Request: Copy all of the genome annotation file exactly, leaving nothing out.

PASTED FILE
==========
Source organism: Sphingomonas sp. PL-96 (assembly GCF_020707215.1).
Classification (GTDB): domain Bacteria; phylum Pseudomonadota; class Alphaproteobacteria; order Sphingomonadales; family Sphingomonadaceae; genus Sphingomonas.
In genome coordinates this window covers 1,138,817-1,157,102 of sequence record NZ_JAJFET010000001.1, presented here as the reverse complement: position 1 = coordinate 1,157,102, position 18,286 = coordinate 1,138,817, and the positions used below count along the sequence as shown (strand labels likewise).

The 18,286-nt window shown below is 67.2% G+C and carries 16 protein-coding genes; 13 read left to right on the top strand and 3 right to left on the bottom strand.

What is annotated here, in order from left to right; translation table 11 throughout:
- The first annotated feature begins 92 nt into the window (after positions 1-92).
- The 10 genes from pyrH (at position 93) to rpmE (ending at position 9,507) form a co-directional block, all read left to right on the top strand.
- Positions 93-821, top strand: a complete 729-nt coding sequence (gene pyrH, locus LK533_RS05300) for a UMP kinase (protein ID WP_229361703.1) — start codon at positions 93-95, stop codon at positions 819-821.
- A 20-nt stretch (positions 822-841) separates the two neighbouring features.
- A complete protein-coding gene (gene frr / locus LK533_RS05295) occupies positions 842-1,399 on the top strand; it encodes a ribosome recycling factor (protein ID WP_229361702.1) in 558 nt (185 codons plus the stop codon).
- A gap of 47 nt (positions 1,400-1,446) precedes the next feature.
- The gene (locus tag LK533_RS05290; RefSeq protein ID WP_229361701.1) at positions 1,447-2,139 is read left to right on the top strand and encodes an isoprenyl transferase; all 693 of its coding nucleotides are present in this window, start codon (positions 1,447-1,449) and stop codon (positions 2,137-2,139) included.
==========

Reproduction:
Source organism: Sphingomonas sp. PL-96 (assembly GCF_020707215.1).
Classification (GTDB): domain Bacteria; phylum Pseudomonadota; class Alphaproteobacteria; order Sphingomonadales; family Sphingomonadaceae; genus Sphingomonas.
In genome coordinates this window covers 1,138,817-1,157,102 of sequence record NZ_JAJFET010000001.1, presented here as the reverse complement: position 1 = coordinate 1,157,102, position 18,286 = coordinate 1,138,817, and the positions used below count along the sequence as shown (strand labels likewise).

The 18,286-nt window shown below is 67.2% G+C and carries 16 protein-coding genes; 13 read left to right on the top strand and 3 right to left on the bottom strand.

What is annotated here, in order from left to right; translation table 11 throughout:
- The first annotated feature begins 92 nt into the window (after positions 1-92).
- The 10 genes from pyrH (at position 93) to rpmE (ending at position 9,507) form a co-directional block, all read left to right on the top strand.
- Positions 93-821, top strand: a complete 729-nt coding sequence (gene pyrH, locus LK533_RS05300) for a UMP kinase (protein ID WP_229361703.1) — start codon at positions 93-95, stop codon at positions 819-821.
- A 20-nt stretch (positions 822-841) separates the two neighbouring features.
- A complete protein-coding gene (gene frr / locus LK533_RS05295) occupies positions 842-1,399 on the top strand; it encodes a ribosome recycling factor (protein ID WP_229361702.1) in 558 nt (185 codons plus the stop codon).
- A gap of 47 nt (positions 1,400-1,446) precedes the next feature.
- The gene (locus tag LK533_RS05290; RefSeq protein ID WP_229361701.1) at positions 1,447-2,139 is read left to right on the top strand and encodes an isoprenyl transferase; all 693 of its coding nucleotides are present in this window, start codon (positions 1,447-1,449) and stop codon (positions 2,137-2,139) included.